The Beverly Hilton Gets Ready to Wrap with the Costume Designers Guild Awards
The Costume Designers Guild helped wrap up the Beverly Hilton’s “kudos season” with the 19th edition of their own award show, hosted by Mandy Moore from This Is Us.
Tea leave watchers will note that the casual, colorful, pulled-out-of-a-bohemian’s-closet (yet always form fitting) threads worn in La La Land won the excellence in contemporary film prize for Mary Zophres, who is nominated for an Oscar for that same work, as she was some years ago for designing duds on True Grit.
British designer Michele Clapton had an especially good night as well, winning the period television prize for The Crown, then winning again with partner April Ferry for Game of Thrones.
And speaking of TV, designer Bob Mackie was there to help induct the late Ret Turner — of variety show TV renown — into the Guild’s Hall of Fame. As for the tools of design, Mackie said to “keep drawing — it’s better than these machines.”
And being a suitably glamorous evening, stars like Meryl Streep were honored as well, in her case, with the Distinguished Collaborator’s Award. She allowed as to how the award “was a surprise, like simultaneous orgasm.” Though another surprise turned out to be that in school, Streep had wanted to be a costume designer herself. When that didn’t work out, she was apparently forced to try her hand at acting
And speaking of collaborations, Jeffrey Kurland — who frequently partnered with Woody Allen — was given the Career Achievement Award. Of late, he’s been seen in the company of director Christopher Nolan — among many others — and it was Nolan who introduced him as having “a sweet smile, but a spine of steel.”
Dianne Wiest, brought to Allen’s attention by Kurland after he’d seen her in a play, was also there for the lifetime accolade, and said once he had given her her costume for Purple Rose of Cairo, “I knew exactly what to do.”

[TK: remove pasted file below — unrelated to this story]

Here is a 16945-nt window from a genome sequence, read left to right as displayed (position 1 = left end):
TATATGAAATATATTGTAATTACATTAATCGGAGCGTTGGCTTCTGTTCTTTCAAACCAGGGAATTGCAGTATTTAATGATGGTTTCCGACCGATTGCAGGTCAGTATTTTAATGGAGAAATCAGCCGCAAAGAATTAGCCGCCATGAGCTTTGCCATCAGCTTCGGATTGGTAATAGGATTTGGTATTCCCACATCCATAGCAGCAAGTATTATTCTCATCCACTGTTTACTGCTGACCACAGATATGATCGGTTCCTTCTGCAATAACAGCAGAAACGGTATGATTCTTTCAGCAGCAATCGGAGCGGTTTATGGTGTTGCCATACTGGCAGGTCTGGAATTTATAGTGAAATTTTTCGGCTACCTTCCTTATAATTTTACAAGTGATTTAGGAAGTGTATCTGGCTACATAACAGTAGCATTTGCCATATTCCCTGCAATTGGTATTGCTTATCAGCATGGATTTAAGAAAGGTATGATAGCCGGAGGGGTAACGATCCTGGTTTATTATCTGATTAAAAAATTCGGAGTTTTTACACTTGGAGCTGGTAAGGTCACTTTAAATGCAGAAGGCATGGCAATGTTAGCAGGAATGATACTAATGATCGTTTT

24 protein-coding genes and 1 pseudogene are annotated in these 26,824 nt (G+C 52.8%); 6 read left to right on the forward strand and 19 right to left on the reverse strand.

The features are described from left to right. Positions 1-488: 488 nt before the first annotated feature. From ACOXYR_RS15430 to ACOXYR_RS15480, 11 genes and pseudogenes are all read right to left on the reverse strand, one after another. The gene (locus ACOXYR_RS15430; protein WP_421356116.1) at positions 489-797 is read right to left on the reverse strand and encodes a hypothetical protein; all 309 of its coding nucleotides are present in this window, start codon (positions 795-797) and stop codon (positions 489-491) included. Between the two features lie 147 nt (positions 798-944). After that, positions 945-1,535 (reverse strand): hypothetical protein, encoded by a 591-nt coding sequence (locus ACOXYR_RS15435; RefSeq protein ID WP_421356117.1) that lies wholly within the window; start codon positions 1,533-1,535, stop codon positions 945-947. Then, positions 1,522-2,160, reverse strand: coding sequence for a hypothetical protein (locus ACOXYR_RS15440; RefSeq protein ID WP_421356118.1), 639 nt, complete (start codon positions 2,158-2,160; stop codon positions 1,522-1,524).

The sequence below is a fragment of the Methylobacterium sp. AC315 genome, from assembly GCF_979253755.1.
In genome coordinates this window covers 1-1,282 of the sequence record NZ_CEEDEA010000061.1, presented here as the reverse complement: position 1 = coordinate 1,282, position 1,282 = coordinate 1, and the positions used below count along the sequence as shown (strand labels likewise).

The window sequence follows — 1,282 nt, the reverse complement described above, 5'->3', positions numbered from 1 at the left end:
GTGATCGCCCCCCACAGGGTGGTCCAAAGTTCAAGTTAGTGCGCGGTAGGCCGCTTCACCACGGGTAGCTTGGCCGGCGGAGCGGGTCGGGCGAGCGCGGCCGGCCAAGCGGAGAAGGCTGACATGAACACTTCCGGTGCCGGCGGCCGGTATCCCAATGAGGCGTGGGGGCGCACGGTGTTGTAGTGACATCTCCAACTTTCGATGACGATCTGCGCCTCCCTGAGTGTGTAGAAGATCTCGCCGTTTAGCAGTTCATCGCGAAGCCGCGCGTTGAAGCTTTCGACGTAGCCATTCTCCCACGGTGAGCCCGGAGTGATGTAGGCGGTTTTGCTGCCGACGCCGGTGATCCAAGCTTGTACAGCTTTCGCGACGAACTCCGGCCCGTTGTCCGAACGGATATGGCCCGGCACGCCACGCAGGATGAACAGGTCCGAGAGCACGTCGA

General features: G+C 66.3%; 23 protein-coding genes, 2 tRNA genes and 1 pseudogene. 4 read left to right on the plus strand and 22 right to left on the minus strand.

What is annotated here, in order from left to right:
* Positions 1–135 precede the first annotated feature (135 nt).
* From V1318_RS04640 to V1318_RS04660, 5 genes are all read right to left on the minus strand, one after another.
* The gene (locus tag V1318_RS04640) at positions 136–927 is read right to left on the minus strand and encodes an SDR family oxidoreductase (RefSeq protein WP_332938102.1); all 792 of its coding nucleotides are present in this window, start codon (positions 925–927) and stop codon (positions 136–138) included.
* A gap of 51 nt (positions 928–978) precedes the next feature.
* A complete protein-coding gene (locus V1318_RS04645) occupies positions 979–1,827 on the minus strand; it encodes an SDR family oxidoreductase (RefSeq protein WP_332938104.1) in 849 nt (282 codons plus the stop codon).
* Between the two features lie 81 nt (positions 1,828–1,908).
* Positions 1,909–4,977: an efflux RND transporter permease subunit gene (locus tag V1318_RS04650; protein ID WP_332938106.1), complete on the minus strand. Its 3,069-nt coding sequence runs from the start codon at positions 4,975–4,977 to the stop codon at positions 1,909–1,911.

Kurland knew exactly what he wanted to do too, in a long-though-gracious speech that almost succeeded in the quote he used at the outset: “I want to thank everyone I’ve ever met!”
Among those everyones, was “every assistant — assistants are the secret to success.”
In a “small world” angle, he mentioned sharing a loft in Chelsea with Ann Roth for 8 years, alluding to the series of adventures and shenanigans that unfolded there — a period that someone should undoubtedly make an indie film out of.
And speaking of small films, Renee Ehrlich won the period costume award for Hidden Figures, and if Streep’s comments were light on some expected political commentary, it was Ehrlich who talked about the film’s bigger story, something particularly important, she said, “especially in these times” — times that presenter Kathryn Hahn had just previously referred to as “batshit crazy.”
But for a night, the Beverly Hilton was the site of general bonhomie, over dinner, drinks, and CDGA Awards — in a room of very well-dressed folks.
A complete list of winners follows below:
Excellence in Contemporary Film
La La Land – Mary Zophres
Excellence in Period Film
Hidden Figures – Renee Ehrlich Kalfus
Excellence in Fantasy Film
Doctor Strange – Alexandra Byrne
Outstanding Contemporary Television Series
American Horror Story: Roanoke – Lou Eyrich, Helen Huang
Outstanding Period Television Series
The Crown – Michele Clapton
Outstanding Fantasy Television Series
Game of Thrones – Michele Clapton, April Ferry
Excellence in Short Form Design
Pepsi: “Momotaro” Episode Four, featuring Jude Law — Ami Goodheart